Prowse and colleagues [76] have produced the only human oxygen isotope data for central Italy to date, and these data therefore comprise a comparative data set for the oxygen isotope ratios obtained in this study. The 1st to 2nd century AD cemetery of Isola Sacra, from which Prowse and colleagues’ dental remains came, was associated with Portus Romae, a port city located about 25 km southwest of Rome on the Tyrrhenian Sea (Fig 1). Prowse and colleagues [76] analyzed first and third molars from individuals buried in the Isola Sacra cemetery in order to understand patterns of migration within the population of Portus Romae. They interpreted the continuum of oxygen isotope ratios (see below) as evidence of people coming to Portus Romae from nearby locales [76]. Additionally, they found statistically significant differences between the first and third molars of numerous individuals, which they interpreted as evidence of movement during childhood [76]. While more of the third molars had higher oxygen isotope ratios, for a large proportion of the sample, the first molars had higher oxygen isotope ratios. It is possible that the higher first molar/lower third molar values are related to changes to oxygen isotopes following cessation of breastfeeding rather than migration, although this is not addressed in their study. Regardless, their analysis demonstrated that males, females, and children were mobile during the Roman Empire, an important finding that contributed new data to the question of the demographics of immigrants to Portus Romae.

Fig 1. Imperial Roman and Suburban Cemeteries.

Public domain map via Wikimedia Commons, modified to include archaeological sites.

The present case study builds on Prowse and colleagues’ data set and adds both strontium and oxygen isotope data from Imperial Rome itself, revealing a number of individual immigrants to Rome. Results of isotope analyses from two cemeteries associated with Imperial Rome are presented below, followed by a critical discussion of integrating biochemical data into the research tradition of classical studies and by suggestions for future directions in migration studies in historical bioarchaeology.

Materials and Methods

The collections that were used for this analysis are overseen by the Servizio di Antropologia, Soprintendenza Speciale per i Beni Archeologici di Roma. Permission to extract, transport, and test the samples was also provided by the Servizio di Antropologia on behalf of the Ministero per i Beni e le Attività Culturali, in compliance with all relevant regulations concerning human remains from ancient Italy. All human remains from these two sites were first analyzed osteologically by KK, who also took the samples and performed the Sr analysis, while JM performed the O analysis. The unused samples have since been returned to Italy.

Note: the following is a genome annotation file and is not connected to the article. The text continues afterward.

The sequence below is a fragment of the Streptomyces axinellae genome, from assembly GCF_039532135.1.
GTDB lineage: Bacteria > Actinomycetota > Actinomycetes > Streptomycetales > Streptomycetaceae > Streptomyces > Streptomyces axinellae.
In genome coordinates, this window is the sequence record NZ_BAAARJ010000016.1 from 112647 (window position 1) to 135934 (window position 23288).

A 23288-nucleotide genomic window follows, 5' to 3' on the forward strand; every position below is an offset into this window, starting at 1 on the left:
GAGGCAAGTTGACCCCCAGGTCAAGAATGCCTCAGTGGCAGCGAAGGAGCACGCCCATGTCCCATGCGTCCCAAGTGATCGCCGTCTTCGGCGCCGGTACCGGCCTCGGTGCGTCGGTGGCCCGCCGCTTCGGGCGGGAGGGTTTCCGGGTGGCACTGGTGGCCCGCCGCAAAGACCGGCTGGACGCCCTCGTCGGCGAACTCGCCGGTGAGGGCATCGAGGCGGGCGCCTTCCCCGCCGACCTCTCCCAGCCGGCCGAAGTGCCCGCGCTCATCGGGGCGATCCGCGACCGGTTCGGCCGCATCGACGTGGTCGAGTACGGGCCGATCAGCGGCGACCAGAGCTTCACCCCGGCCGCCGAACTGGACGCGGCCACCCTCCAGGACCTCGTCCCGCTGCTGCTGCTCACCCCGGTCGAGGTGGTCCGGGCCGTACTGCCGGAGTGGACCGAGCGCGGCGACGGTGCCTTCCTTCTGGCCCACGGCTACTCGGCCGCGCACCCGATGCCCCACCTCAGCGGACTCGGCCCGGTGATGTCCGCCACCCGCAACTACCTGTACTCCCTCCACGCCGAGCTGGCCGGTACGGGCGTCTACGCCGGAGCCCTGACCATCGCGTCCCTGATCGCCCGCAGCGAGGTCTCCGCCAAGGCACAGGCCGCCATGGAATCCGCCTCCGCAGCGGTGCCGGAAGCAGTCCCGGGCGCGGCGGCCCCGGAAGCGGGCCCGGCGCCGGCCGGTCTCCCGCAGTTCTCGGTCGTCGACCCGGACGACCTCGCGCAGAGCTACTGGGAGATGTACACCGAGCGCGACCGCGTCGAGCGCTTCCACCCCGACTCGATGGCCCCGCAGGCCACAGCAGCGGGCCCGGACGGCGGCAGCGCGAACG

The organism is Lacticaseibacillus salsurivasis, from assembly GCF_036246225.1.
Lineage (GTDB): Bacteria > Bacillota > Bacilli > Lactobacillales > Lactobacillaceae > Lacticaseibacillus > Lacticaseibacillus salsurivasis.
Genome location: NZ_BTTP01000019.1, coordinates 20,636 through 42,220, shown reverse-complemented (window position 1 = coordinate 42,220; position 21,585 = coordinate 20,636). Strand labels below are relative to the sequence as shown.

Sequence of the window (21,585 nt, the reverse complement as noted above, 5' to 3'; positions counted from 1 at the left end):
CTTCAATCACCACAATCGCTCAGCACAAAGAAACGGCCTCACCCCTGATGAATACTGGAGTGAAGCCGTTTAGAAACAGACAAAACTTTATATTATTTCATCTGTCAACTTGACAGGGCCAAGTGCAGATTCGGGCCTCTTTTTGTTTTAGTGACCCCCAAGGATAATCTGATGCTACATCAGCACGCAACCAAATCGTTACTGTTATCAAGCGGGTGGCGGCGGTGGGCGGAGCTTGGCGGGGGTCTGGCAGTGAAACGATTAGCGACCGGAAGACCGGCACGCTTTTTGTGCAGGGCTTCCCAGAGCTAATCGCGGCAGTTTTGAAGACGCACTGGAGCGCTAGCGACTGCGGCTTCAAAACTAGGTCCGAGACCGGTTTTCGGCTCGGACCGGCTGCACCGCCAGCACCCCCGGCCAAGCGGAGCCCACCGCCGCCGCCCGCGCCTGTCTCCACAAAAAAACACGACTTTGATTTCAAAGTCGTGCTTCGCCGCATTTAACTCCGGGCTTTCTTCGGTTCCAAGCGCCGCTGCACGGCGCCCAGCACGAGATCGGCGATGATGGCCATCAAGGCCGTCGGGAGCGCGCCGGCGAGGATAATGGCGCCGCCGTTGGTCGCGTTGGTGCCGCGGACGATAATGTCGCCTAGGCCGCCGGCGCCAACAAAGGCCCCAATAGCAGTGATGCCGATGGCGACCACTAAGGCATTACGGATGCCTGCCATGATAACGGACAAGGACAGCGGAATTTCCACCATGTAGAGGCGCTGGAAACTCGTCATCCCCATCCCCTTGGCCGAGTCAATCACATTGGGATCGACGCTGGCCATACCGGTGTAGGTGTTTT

The two cemeteries that provided human skeletal material for this analysis are located in the suburbium of Rome (Fig 1), as almost all burials were relegated outside the city walls for health and religious purposes [77]. It is therefore not known whether the people buried in these cemeteries lived within the city walls or outside in the suburbium; most likely, there is a mixture of both.

The Casal Bertone cemetery is located roughly 1.5 km east of the Aurelian walls of Rome along the ancient via Praenestina. Salvage excavations occurred between 2000-03, and archaeologists date the cemetery to the 2nd-3rd centuries AD [78, 79]. A necropolis component with simple inhumations in pits and in cappuccina-style graves [77] slightly predates the above-ground mausoleum structure, which included niches for single and multiple burial.

The Castellaccio Europarco cemetery was excavated between 2003-07 [16, 80, 81], about 12 km south of the Roman urbs near a retaining wall of the ancient via Laurentina. The cemetery is less structured than Casal Bertone, with burials largely of the pit and cappuccina varieties arranged haphazardly. Castellaccio Europarco was used as a burial area for centuries, and artifacts and building styles helped archaeologists separate the main use periods into two Republican-era burial phases (4th-3rd centuries BC and 2nd-1st centuries BC; see [72] and below for isotope data from this period) and one Imperial-era burial phase (1st-2nd centuries AD).

Burials at both cemeteries by and large lack grave goods, and the burial style is without elaboration or grave markers, meaning there is no clear indication who was buried in these cemeteries. The northern portion of the Casal Bertone complex, however, included two funeral buildings with cippi (pillars) inscribed with the names of slaves or freedmen of Greek ancestry: L. Cincius Nasta and C. Ateius Epaphra (Corpus Inscriptionum Latinarum VI 37587 and VI 37576). Although these funeral buildings did not contribute material to this study, it is reasonable to assume that individuals born outside of Rome were buried at Casal Bertone.


The demographics of the individuals assessed in this study (n = 105) are provided in Tables 1 and 2 below. Age-at-death was assessed based on the pubic symphysis [8284], the auricular surface [85], cranial suture closure [86], dental development [8791], and epiphyseal closure [92]. Subadults were classified per [92] into the categories of Infant (I: 0-12 months), Young Child (YC: 1-6), Older Child (OC: 7-12), and Adolescent (AD: 12-20). Adults were classified per [93] into the categories of Young Adult (YA: 20-35), Middle Adult (MA: 35-50), and Old Adult (OA: 50+). Sex of adults and older adolescents (age 16-20) was estimated based on pelvic morphology [93, 94] and cranial features [95].